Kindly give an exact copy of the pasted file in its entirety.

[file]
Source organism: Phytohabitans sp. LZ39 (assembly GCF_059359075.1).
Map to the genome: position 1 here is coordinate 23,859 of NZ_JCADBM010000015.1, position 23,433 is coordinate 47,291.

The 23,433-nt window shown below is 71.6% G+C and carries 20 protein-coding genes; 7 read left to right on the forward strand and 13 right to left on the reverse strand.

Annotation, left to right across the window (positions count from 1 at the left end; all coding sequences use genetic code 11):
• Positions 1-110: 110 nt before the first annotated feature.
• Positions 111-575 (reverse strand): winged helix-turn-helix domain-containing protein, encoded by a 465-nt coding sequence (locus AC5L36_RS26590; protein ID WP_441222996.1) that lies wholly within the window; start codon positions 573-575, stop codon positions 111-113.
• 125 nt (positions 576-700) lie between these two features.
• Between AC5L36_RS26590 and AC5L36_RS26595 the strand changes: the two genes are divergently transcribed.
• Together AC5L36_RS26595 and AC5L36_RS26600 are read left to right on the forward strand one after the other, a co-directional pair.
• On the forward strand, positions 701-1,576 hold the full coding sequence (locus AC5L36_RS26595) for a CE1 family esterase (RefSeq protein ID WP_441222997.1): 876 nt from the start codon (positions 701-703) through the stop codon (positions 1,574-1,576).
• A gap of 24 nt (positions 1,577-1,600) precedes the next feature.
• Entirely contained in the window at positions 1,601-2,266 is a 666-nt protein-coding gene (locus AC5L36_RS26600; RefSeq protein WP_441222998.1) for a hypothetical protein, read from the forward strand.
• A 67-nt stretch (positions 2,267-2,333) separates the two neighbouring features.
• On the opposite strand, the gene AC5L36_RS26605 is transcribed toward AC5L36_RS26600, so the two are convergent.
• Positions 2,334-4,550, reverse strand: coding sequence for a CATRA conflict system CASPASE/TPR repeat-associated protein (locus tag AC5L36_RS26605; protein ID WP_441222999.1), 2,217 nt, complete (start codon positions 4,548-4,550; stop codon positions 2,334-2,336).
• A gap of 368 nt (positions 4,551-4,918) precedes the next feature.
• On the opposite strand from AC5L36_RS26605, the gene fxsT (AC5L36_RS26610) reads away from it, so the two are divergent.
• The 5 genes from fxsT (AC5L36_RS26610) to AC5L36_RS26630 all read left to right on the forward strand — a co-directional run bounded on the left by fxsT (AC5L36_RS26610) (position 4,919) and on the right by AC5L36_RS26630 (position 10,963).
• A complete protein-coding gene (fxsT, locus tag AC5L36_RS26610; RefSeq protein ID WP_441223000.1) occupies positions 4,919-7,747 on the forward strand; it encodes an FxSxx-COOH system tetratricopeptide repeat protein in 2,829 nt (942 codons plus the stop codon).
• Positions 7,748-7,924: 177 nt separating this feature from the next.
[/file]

Source organism: Phytohabitans sp. LZ39 (assembly GCF_059359075.1).
Map to the genome: position 1 here is coordinate 23,859 of NZ_JCADBM010000015.1, position 23,433 is coordinate 47,291.

The 23,433-nt window shown below is 71.6% G+C and carries 20 protein-coding genes; 7 read left to right on the forward strand and 13 right to left on the reverse strand.

Annotation, left to right across the window (positions count from 1 at the left end; all coding sequences use genetic code 11):
• Positions 1-110: 110 nt before the first annotated feature.
• Positions 111-575 (reverse strand): winged helix-turn-helix domain-containing protein, encoded by a 465-nt coding sequence (locus AC5L36_RS26590; protein ID WP_441222996.1) that lies wholly within the window; start codon positions 573-575, stop codon positions 111-113.
• 125 nt (positions 576-700) lie between these two features.
• Between AC5L36_RS26590 and AC5L36_RS26595 the strand changes: the two genes are divergently transcribed.
• Together AC5L36_RS26595 and AC5L36_RS26600 are read left to right on the forward strand one after the other, a co-directional pair.
• On the forward strand, positions 701-1,576 hold the full coding sequence (locus AC5L36_RS26595) for a CE1 family esterase (RefSeq protein ID WP_441222997.1): 876 nt from the start codon (positions 701-703) through the stop codon (positions 1,574-1,576).
• A gap of 24 nt (positions 1,577-1,600) precedes the next feature.
• Entirely contained in the window at positions 1,601-2,266 is a 666-nt protein-coding gene (locus AC5L36_RS26600; RefSeq protein WP_441222998.1) for a hypothetical protein, read from the forward strand.
• A 67-nt stretch (positions 2,267-2,333) separates the two neighbouring features.
• On the opposite strand, the gene AC5L36_RS26605 is transcribed toward AC5L36_RS26600, so the two are convergent.
• Positions 2,334-4,550, reverse strand: coding sequence for a CATRA conflict system CASPASE/TPR repeat-associated protein (locus tag AC5L36_RS26605; protein ID WP_441222999.1), 2,217 nt, complete (start codon positions 4,548-4,550; stop codon positions 2,334-2,336).
• A gap of 368 nt (positions 4,551-4,918) precedes the next feature.
• On the opposite strand from AC5L36_RS26605, the gene fxsT (AC5L36_RS26610) reads away from it, so the two are divergent.
• The 5 genes from fxsT (AC5L36_RS26610) to AC5L36_RS26630 all read left to right on the forward strand — a co-directional run bounded on the left by fxsT (AC5L36_RS26610) (position 4,919) and on the right by AC5L36_RS26630 (position 10,963).
• A complete protein-coding gene (fxsT, locus tag AC5L36_RS26610; RefSeq protein ID WP_441223000.1) occupies positions 4,919-7,747 on the forward strand; it encodes an FxSxx-COOH system tetratricopeptide repeat protein in 2,829 nt (942 codons plus the stop codon).
• Positions 7,748-7,924: 177 nt separating this feature from the next.